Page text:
Red curry pork from Kiin.
Kiin, which means “eat” in Thai, includes more than 100 northern specialties as well as classic dishes eaten throughout the country.
Our cookbook of the week is Kiin by chef Nuit Regular. Tomorrow, we’ll feature an interview with the author.
Growing up in northern Thailand, red curry pork was chef Nuit Regular’s annual birthday wish. Each year, her mother made it for her as a celebratory treat using the ingredients Regular had gathered earlier in the day.
Whacking low-hanging coconuts from trees, chopping away the husks and sipping the refreshing water trapped inside before spending hours squeezing the milk from the flesh — Regular kicked off every birthday the same way, in anticipation of the curry to come.
After she had harvested the coconuts, Regular would then head into the garden, where her mother showed her which Thai basil leaves, lemongrass stalks and chilies were ready to be picked. “It wasn’t just my special birthday curry,” she writes. “It was our special birthday tradition.”
The use of coconut milk made it especially celebratory, Regular explains. Because the climate of the north isn’t as conducive to coconut groves as the rest of the country, northern curries are typically spice-forward, without the addition of coconut milk.
“My mom was very modern back then,” recalls Regular. “Because instead of birthday cake, she made me red curry. She was very different from (the rest of) our village. The people living there don’t really care to serve it much, but my mom would go out of her way, ‘Hey, let’s make red curry.’ And we had jasmine rice, which we didn’t normally cook at home either. It was so special.”
Red curry pork
Gaeng Phed Moo
You’ll need to marinate the pork for at least 2 hours or overnight.
7 oz (200 g) pork shoulder blade, cut against the grain into long strips about 1 1/2 inches (4 cm) wide and 1/8 inch (3 mm) thick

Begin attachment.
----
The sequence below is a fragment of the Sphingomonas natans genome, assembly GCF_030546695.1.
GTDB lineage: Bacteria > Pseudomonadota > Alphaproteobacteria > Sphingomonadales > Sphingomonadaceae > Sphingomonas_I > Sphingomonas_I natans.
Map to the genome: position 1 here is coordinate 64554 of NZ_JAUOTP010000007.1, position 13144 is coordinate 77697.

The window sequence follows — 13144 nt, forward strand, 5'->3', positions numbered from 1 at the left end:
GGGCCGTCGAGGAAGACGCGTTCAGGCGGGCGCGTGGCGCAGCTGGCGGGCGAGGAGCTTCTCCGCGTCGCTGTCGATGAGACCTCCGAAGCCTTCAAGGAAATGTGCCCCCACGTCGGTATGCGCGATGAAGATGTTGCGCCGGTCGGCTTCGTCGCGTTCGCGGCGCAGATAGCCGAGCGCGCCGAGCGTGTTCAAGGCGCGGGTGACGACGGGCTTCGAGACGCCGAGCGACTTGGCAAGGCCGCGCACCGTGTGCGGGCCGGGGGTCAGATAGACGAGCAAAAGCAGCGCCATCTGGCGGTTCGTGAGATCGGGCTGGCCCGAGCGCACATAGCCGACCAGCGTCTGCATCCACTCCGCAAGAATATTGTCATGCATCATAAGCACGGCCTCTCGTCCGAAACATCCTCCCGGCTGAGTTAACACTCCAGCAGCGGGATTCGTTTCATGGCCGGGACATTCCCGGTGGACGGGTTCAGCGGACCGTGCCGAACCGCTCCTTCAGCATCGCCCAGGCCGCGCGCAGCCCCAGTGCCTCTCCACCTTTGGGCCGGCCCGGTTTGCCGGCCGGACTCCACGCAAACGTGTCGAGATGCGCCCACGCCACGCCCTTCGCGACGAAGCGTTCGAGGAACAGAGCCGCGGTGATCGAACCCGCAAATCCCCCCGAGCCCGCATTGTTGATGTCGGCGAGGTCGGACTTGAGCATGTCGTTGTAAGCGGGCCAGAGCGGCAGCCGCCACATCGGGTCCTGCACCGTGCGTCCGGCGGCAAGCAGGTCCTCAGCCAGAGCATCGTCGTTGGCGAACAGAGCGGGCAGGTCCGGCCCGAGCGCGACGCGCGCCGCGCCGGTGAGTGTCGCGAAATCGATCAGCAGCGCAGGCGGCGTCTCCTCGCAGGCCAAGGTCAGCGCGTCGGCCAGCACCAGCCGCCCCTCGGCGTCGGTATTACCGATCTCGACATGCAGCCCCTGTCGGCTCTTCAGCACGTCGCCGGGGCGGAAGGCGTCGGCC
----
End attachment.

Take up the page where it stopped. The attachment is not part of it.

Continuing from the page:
Standard Meat Marinade (recipe follows)
1 cup (250 mL) water
1 tbsp (15 mL) lime juice
1 tsp (5 mL) sea salt
4 Thai, Indian or Chinese eggplants
1 cup (250 mL) thick part of coconut milk
1/4 (50 mL) cup Red Curry Paste (recipe follows)
1/2 cup (125 mL) bite-size pieces peeled butternut squash
1 1/4 cups (300 mL) well-shaken coconut milk + 1 1/4 cups (300 mL) water, well combined (this is your thin coconut milk)
2 fresh red spur chilies, cut crosswise into 1 1/2 inches (4 cm)-inch pieces
1 cup (250 mL) packed fresh Thai basil leaves
5 magrud lime leaves (a.k.a. makrut lime)
2 tbsp (30 mL) Thai fish sauce
1 tbsp (15 mL) coconut sugar
Steamed Jasmine Rice (see recipe), for serving
1. In a medium bowl, combine the pork and the standard meat marinade. Mix with your hands. Cover and refrigerate for at least 2 hours or overnight. The pork should absorb all the marinade. If not, wipe away the excess marinade before adding the pork to the pot.
2. Prepare the eggplant: In a medium bowl, stir together the water, lime juice and salt. Trim the ends off each eggplant, then cut lengthwise into quarters. Add to the bowl and soak to prevent the eggplant from turning brown. Set aside. Drain and rinse just before cooking.